Long-term β-glucan supplementation prevented colonic mucosa barrier impairment and inflammation and ameliorated endotoxemia in HFFD-fed mice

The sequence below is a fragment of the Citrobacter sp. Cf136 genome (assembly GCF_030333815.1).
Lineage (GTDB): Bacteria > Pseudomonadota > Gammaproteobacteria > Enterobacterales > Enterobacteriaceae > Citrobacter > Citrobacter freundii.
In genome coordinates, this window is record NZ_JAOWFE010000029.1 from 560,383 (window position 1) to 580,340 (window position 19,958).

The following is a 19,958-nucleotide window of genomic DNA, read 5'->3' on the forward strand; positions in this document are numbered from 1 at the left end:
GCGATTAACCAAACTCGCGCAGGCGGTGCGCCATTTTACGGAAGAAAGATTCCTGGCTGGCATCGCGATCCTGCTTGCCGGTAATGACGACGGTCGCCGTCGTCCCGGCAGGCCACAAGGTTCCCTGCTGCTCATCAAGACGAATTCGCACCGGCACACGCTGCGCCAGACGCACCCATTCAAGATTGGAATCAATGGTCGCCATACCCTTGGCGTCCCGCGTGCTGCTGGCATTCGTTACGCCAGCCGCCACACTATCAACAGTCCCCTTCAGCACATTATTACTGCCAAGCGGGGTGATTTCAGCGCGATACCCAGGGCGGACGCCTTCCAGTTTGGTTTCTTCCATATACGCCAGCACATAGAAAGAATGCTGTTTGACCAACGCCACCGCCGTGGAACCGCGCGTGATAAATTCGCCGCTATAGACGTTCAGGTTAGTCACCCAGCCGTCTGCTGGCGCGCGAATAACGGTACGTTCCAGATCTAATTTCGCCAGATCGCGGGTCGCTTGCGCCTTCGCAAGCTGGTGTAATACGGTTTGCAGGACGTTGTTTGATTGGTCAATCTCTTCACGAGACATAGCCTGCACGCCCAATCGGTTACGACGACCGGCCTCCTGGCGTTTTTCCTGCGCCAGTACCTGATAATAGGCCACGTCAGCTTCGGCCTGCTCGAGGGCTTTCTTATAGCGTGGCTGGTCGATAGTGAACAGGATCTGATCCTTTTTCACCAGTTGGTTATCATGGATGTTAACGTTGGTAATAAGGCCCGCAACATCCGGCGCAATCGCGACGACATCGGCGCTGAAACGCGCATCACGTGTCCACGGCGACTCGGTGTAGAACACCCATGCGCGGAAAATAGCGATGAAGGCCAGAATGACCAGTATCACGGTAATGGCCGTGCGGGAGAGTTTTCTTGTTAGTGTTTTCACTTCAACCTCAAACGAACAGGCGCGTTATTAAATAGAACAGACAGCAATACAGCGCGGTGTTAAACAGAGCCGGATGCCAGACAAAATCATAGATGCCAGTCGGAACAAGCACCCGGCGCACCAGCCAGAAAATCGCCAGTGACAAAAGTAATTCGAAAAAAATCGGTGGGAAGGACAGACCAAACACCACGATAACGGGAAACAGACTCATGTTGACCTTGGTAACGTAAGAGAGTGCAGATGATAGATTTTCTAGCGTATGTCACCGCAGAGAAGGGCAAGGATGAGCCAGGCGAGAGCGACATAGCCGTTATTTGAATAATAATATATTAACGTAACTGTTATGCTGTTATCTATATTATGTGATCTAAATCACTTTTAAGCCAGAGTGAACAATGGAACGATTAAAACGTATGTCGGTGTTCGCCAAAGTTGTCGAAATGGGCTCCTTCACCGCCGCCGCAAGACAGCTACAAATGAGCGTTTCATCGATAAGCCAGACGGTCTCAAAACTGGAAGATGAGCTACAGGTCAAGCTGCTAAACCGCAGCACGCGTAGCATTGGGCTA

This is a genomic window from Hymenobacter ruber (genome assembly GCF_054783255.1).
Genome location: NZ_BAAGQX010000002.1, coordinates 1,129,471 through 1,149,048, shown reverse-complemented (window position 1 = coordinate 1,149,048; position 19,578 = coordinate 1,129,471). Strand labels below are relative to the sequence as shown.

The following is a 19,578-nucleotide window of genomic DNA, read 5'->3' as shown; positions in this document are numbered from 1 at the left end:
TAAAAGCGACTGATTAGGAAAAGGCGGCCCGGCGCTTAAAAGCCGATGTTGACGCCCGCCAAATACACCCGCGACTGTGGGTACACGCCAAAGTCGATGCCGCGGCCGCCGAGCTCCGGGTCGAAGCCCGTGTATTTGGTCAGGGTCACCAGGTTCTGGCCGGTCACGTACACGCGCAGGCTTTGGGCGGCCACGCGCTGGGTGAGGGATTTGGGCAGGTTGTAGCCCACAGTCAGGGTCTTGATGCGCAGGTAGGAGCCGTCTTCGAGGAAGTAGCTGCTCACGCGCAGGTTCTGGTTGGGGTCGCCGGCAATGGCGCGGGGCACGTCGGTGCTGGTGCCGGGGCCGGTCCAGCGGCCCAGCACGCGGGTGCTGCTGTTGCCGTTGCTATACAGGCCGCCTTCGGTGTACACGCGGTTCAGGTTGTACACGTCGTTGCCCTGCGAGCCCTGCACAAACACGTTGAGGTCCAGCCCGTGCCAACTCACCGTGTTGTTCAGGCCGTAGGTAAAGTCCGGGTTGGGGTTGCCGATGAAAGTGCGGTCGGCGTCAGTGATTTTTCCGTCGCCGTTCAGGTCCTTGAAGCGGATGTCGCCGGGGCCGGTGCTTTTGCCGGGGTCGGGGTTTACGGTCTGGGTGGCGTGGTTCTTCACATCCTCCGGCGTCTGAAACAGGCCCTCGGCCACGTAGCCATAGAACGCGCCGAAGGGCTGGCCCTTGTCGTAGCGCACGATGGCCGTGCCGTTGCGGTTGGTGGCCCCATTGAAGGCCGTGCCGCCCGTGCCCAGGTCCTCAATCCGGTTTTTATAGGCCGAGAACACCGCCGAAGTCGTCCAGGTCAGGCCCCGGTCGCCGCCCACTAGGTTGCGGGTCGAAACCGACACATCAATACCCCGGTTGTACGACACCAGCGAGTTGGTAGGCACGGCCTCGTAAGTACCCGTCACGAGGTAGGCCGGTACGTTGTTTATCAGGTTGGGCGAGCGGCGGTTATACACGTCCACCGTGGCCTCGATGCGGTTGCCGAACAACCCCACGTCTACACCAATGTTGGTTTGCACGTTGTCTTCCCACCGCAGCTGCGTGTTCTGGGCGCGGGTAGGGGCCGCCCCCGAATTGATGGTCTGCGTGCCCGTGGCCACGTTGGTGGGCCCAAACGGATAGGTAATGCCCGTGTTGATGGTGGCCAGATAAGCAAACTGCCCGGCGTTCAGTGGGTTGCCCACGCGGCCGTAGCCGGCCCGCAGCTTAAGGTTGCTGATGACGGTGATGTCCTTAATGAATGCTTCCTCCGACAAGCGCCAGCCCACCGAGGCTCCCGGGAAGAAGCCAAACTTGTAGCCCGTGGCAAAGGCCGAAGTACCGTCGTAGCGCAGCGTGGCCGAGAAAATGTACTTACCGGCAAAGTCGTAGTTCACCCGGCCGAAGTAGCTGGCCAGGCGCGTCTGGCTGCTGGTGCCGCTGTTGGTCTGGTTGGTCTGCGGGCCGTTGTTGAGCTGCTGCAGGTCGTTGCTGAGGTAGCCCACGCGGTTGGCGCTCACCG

Following β-glucan improving neuroinflammation and synaptic morphology, we examined the effects of β-glucan on intestinal barrier integrity. We found that β-glucan increased the thickness of colonic mucus compared with the HFFD group by using Alcian blue-staining (Fig. 4a and b) and mucin-2 glycoprotein (MUC2) immunofluorescence staining in the colon (Fig. 4c). MUC2, a disulfide cross-linked network, expands to form an inner layer which is rarely colonized by gut microbiota. Figure 4c (the insert) shows that in the HFFD group luminal bacteria were closer to the intestinal epithelium suggesting the degradation of the mucus layer by gut microbiota. Fluorescence in situ hybridization (FISH) was used to analyze the microbiota-epithelial localization in the colon (Fig. 4d). The distance of microbiota (green) to epithelial cell (blue) was shorter in the HFFD group, indicating microbiota encroachment, largely reversed by β-glucan with the FISH examination. The reduction of microbiota encroachment by β-glucan was accompanied by restoration of the expression of antimicrobial peptide Reg3γ (Fig. 4e), indicating β-glucan increases the ability for the mucosa to protect against bacterial infection. β-glucan increased the levels of tight junction proteins occludin and zonula occludens-1 (ZO-1) in the colon (both p < 0.05, Fig. 4f). Consequently, β-glucan consumption attenuated serum LPS levels, which were elevated by HFFD (Fig. 4g), suggesting β-glucan enhancement of gut barrier integrity attenuated gut permeability to endotoxins. Next, we found that β-glucan consumption prevented the activation of TNF-α, IL-6, and IL-1β mRNA expression induced by the HFFD in the colon tissue (p < 0.05, Fig. 4h). As shortening colon length is associated with inflammation, we further found that β-glucan ameliorated colon length shortening induced by the HFFD (p < 0.05, Fig. 4i). Consistent with improved barrier function against endotoxin translocation, serum levels of proinflammatory cytokines were reduced by β-glucan compared with HFFD (p < 0.05, Fig. 4j). These results indicate that β-glucan prevented the damage of intestinal barrier integrity and the introduction to the circulation of bacterial products such as LPS, which subsequently promote intestinal and systemic immune reactions and inflammation.